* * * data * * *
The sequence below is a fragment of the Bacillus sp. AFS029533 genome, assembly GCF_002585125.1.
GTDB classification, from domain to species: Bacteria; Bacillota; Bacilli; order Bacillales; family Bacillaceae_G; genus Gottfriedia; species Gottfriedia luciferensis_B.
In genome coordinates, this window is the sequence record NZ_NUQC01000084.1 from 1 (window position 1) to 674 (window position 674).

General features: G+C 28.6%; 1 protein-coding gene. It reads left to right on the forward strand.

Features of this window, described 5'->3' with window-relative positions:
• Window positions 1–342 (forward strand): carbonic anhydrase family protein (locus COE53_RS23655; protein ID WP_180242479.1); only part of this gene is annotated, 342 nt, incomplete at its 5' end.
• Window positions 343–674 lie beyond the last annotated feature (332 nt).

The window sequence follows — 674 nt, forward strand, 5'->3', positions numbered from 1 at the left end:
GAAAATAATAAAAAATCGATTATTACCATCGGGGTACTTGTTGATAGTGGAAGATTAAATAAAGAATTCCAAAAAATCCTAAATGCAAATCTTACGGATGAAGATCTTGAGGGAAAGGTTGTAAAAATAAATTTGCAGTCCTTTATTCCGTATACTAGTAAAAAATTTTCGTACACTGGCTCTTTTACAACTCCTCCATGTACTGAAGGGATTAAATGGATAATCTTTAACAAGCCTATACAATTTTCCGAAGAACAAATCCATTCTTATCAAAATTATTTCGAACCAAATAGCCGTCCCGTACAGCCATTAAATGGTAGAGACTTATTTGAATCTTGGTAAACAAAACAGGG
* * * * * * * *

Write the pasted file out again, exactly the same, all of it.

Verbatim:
The sequence below is a fragment of the Bacillus sp. AFS029533 genome, assembly GCF_002585125.1.
GTDB classification, from domain to species: Bacteria; Bacillota; Bacilli; order Bacillales; family Bacillaceae_G; genus Gottfriedia; species Gottfriedia luciferensis_B.
In genome coordinates, this window is the sequence record NZ_NUQC01000084.1 from 1 (window position 1) to 674 (window position 674).

General features: G+C 28.6%; 1 protein-coding gene. It reads left to right on the forward strand.

Features of this window, described 5'->3' with window-relative positions:
• Window positions 1–342 (forward strand): carbonic anhydrase family protein (locus COE53_RS23655; protein ID WP_180242479.1); only part of this gene is annotated, 342 nt, incomplete at its 5' end.
• Window positions 343–674 lie beyond the last annotated feature (332 nt).

The window sequence follows — 674 nt, forward strand, 5'->3', positions numbered from 1 at the left end:
GAAAATAATAAAAAATCGATTATTACCATCGGGGTACTTGTTGATAGTGGAAGATTAAATAAAGAATTCCAAAAAATCCTAAATGCAAATCTTACGGATGAAGATCTTGAGGGAAAGGTTGTAAAAATAAATTTGCAGTCCTTTATTCCGTATACTAGTAAAAAATTTTCGTACACTGGCTCTTTTACAACTCCTCCATGTACTGAAGGGATTAAATGGATAATCTTTAACAAGCCTATACAATTTTCCGAAGAACAAATCCATTCTTATCAAAATTATTTCGAACCAAATAGCCGTCCCGTACAGCCATTAAATGGTAGAGACTTATTTGAATCTTGGTAAACAAAACAGGG